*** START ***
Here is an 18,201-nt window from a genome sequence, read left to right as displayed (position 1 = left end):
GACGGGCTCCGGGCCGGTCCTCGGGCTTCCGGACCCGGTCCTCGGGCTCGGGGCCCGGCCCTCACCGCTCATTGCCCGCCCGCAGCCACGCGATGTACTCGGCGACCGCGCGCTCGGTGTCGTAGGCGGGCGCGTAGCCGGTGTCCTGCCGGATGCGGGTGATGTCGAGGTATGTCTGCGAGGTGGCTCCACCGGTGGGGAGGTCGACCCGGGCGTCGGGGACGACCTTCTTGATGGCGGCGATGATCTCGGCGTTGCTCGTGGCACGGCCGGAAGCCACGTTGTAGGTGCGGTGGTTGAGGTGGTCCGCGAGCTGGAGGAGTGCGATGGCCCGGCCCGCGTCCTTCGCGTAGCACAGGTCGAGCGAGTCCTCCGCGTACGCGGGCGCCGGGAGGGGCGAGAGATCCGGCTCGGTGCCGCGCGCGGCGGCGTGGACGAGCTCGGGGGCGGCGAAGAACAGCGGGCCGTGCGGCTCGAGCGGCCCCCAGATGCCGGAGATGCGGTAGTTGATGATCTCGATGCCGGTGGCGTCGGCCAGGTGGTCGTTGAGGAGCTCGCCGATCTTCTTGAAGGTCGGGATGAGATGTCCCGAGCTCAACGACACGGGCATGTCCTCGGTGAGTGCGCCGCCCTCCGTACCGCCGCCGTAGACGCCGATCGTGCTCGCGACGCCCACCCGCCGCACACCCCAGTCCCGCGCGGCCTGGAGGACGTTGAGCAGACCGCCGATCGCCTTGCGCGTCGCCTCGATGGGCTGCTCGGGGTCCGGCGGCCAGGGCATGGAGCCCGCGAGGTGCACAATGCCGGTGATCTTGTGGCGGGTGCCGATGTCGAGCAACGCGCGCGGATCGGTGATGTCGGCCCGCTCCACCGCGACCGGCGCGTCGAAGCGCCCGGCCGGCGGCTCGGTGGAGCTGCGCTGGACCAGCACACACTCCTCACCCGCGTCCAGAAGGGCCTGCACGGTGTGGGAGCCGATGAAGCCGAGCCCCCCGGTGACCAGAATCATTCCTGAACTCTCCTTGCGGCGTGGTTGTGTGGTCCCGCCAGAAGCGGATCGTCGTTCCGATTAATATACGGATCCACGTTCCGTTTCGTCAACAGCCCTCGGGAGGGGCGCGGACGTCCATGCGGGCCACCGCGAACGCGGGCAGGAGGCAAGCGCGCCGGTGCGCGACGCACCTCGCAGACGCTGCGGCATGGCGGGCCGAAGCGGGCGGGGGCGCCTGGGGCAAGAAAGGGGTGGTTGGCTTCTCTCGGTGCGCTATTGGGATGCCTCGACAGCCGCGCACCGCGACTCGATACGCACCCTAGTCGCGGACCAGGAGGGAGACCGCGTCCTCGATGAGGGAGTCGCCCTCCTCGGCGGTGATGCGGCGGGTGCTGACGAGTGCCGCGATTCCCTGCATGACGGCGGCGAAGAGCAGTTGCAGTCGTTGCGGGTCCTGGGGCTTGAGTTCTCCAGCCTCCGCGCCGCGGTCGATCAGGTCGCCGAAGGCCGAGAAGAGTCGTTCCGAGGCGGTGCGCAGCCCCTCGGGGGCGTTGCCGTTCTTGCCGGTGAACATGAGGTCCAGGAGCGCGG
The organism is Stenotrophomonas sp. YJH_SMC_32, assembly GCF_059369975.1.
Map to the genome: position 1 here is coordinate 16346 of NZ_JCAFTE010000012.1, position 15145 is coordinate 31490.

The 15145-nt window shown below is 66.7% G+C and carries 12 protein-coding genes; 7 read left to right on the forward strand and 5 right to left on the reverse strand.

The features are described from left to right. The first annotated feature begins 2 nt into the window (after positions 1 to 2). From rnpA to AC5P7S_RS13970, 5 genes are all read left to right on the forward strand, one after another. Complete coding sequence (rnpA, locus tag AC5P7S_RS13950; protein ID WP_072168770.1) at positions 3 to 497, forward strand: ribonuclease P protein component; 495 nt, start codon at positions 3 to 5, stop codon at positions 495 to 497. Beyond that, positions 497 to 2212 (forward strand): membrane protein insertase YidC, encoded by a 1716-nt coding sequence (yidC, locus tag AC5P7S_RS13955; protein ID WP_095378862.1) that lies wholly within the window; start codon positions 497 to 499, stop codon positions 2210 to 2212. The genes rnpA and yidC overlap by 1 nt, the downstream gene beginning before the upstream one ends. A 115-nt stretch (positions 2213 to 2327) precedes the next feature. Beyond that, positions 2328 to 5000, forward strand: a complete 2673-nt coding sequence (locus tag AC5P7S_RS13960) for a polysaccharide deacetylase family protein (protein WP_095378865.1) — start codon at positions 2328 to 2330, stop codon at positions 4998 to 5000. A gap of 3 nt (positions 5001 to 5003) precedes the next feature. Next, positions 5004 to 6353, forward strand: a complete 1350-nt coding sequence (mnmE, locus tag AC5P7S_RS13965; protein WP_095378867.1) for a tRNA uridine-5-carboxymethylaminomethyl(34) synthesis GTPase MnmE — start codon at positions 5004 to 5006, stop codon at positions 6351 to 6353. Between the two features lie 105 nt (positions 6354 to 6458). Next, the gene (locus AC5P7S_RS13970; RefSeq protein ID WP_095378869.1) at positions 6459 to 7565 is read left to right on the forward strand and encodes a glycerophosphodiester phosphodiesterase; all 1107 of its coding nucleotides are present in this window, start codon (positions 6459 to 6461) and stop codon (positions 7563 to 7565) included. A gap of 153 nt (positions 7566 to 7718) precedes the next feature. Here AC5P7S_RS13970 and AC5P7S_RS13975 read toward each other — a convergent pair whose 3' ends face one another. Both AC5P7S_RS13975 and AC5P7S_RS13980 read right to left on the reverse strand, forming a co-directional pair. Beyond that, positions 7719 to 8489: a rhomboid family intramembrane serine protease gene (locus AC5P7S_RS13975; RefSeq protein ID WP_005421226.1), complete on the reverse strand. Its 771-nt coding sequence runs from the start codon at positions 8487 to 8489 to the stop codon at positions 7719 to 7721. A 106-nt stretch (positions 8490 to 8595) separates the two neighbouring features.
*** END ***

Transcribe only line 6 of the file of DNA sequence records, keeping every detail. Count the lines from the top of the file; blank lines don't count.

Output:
The features are described from left to right. The first annotated feature begins 2 nt into the window (after positions 1 to 2). From rnpA to AC5P7S_RS13970, 5 genes are all read left to right on the forward strand, one after another. Complete coding sequence (rnpA, locus tag AC5P7S_RS13950; protein ID WP_072168770.1) at positions 3 to 497, forward strand: ribonuclease P protein component; 495 nt, start codon at positions 3 to 5, stop codon at positions 495 to 497. Beyond that, positions 497 to 2212 (forward strand): membrane protein insertase YidC, encoded by a 1716-nt coding sequence (yidC, locus tag AC5P7S_RS13955; protein ID WP_095378862.1) that lies wholly within the window; start codon positions 497 to 499, stop codon positions 2210 to 2212. The genes rnpA and yidC overlap by 1 nt, the downstream gene beginning before the upstream one ends. A 115-nt stretch (positions 2213 to 2327) precedes the next feature. Beyond that, positions 2328 to 5000, forward strand: a complete 2673-nt coding sequence (locus tag AC5P7S_RS13960) for a polysaccharide deacetylase family protein (protein WP_095378865.1) — start codon at positions 2328 to 2330, stop codon at positions 4998 to 5000. A gap of 3 nt (positions 5001 to 5003) precedes the next feature. Next, positions 5004 to 6353, forward strand: a complete 1350-nt coding sequence (mnmE, locus tag AC5P7S_RS13965; protein WP_095378867.1) for a tRNA uridine-5-carboxymethylaminomethyl(34) synthesis GTPase MnmE — start codon at positions 5004 to 5006, stop codon at positions 6351 to 6353. Between the two features lie 105 nt (positions 6354 to 6458). Next, the gene (locus AC5P7S_RS13970; RefSeq protein ID WP_095378869.1) at positions 6459 to 7565 is read left to right on the forward strand and encodes a glycerophosphodiester phosphodiesterase; all 1107 of its coding nucleotides are present in this window, start codon (positions 6459 to 6461) and stop codon (positions 7563 to 7565) included. A gap of 153 nt (positions 7566 to 7718) precedes the next feature. Here AC5P7S_RS13970 and AC5P7S_RS13975 read toward each other — a convergent pair whose 3' ends face one another. Both AC5P7S_RS13975 and AC5P7S_RS13980 read right to left on the reverse strand, forming a co-directional pair. Beyond that, positions 7719 to 8489: a rhomboid family intramembrane serine protease gene (locus AC5P7S_RS13975; RefSeq protein ID WP_005421226.1), complete on the reverse strand. Its 771-nt coding sequence runs from the start codon at positions 8487 to 8489 to the stop codon at positions 7719 to 7721. A 106-nt stretch (positions 8490 to 8595) separates the two neighbouring features.